Protecting the Park
Managing our use
Stay on the trails, vegetation is fragile. © N. Gaboury
Humans have an impact in the backcountry. Vegetation is fragile, especially at higher elevations, wildlife are not habituated to people, and backcountry users are seeking quiet and solitude.
Park management regulations and guidelines are in place to minimize our impact on the wilderness and each other. They include:
Group size limits
- The group-size maximum is ten people in semi-primitive and primitive areas.
- The group-size maximum is six people in wildland areas.
- One tent per site is permitted in semi-primitive areas.
- Four tents per campground is permitted in primitive areas.
Restrictions on campfires
- Three nights is the maximum length-of-stay at most semi-primitive and primitive areas.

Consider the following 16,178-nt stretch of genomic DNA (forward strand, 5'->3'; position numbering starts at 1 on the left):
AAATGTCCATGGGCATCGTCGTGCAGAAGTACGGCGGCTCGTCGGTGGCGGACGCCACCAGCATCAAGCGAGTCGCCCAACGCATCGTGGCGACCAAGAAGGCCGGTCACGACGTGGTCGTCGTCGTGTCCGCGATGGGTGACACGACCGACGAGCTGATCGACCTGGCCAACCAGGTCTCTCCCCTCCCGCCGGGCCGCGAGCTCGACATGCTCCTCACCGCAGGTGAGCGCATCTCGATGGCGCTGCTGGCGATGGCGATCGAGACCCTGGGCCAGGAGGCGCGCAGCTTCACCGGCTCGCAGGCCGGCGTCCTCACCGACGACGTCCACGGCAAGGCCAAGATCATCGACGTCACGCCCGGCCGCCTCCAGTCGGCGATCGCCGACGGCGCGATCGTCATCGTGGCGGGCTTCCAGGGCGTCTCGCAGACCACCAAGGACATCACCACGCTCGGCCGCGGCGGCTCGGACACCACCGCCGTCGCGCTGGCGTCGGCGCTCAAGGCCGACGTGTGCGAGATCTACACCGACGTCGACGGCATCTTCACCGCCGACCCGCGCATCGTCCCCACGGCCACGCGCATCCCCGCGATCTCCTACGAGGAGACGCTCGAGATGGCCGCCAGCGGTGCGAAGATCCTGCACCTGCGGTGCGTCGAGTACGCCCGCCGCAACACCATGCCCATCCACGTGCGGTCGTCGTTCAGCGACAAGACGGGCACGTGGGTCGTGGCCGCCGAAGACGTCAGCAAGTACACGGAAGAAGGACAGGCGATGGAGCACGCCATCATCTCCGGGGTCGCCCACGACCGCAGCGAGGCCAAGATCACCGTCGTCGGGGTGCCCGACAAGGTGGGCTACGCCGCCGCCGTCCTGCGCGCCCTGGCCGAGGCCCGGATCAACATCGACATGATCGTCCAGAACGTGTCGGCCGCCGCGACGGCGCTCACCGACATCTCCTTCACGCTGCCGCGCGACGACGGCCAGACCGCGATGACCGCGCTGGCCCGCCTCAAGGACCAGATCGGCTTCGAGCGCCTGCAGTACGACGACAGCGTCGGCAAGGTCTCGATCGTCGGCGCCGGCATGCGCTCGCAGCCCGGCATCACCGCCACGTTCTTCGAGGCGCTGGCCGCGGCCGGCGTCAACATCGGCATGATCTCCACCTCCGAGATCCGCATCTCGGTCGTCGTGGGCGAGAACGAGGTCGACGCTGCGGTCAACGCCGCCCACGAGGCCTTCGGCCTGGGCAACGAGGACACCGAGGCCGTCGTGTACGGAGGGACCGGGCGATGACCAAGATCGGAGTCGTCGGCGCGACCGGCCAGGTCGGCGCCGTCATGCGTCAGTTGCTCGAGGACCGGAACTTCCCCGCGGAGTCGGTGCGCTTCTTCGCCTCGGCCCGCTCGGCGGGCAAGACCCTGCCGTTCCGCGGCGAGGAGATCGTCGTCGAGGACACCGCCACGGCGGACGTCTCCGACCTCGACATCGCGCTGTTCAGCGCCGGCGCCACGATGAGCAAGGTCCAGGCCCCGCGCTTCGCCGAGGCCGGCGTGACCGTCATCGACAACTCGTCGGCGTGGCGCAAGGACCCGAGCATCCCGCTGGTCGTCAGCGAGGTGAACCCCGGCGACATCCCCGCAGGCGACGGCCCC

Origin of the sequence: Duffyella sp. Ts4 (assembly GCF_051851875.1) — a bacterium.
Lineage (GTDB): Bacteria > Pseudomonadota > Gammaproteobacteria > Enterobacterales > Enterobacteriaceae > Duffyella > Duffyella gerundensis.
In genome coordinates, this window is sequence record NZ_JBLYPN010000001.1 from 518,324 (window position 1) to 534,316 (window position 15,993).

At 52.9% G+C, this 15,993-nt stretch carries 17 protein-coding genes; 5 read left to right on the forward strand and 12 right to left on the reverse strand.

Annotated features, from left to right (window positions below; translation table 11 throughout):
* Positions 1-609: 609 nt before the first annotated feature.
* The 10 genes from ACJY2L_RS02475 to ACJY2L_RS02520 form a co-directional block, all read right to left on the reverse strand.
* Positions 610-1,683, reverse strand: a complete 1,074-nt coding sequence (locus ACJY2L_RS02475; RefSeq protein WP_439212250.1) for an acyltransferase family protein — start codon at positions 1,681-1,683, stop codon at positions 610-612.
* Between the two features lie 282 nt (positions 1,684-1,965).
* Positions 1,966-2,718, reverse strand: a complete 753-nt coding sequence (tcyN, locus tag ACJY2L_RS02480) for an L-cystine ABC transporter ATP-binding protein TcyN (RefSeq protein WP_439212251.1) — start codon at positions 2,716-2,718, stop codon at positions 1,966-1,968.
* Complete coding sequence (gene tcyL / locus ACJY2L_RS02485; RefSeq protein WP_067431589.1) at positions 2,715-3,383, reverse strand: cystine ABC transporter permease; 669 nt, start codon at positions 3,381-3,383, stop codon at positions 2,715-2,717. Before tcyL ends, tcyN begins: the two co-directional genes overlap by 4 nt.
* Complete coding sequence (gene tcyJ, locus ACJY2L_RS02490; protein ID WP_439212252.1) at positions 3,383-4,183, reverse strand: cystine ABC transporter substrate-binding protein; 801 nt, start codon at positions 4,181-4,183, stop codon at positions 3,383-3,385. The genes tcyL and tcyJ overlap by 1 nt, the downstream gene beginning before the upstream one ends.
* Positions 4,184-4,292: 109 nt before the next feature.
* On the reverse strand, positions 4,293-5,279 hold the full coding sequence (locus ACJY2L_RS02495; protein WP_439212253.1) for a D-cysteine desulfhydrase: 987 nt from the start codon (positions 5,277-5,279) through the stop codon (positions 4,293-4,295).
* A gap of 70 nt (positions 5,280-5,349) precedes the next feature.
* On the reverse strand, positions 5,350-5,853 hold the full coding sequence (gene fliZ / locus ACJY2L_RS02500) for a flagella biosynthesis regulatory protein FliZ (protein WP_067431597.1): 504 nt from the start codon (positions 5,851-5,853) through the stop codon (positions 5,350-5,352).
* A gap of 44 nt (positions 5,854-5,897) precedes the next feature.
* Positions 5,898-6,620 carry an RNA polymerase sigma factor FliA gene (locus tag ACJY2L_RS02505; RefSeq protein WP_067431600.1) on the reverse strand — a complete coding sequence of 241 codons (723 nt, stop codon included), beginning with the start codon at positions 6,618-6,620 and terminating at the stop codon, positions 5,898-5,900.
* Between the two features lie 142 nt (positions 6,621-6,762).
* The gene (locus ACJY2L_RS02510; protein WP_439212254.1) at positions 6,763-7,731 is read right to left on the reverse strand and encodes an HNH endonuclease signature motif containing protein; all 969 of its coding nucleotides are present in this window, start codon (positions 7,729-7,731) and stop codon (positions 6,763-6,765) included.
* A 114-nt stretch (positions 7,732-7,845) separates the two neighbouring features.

- Two nights is the maximum length-of-stay at Fisherman’s Bay and Coronet Creek campgrounds (Maligne Lake), Snowbowl, Curator and Tekarra campgrounds (Skyline Trail), Jonas Cut-Off and Four-Point campgrounds (Brazeau Loop) and all wildland areas.
- Fires are only permitted in the metal fire grates provided in semi-primitive and primitive areas.
- Fires are not permitted in wildland areas
- Due to lack of wood, fires are not permitted in The Tonquin Valley, on the Skyline Trail, at Jonas Cut-Off and Four-Point campgrounds on the Brazeau Loop and all wildland areas.
- Wild animals see dogs as either prey or predator. They can provoke confrontations with wildlife and affect your safety. This is why dogs must be kept on leash while in a national park.
- Dogs are not permitted in caribou habitat (see map).
Share the trail
Hikers, horse parties and mountain bikers often share trails and campsites in certain parts of the park. Respect for others can go a long way toward reducing conflicts. Make noise if you are travelling quickly or silently, move off the trail to allow larger parties to pass, and avoid sudden movement around horses as they may spook.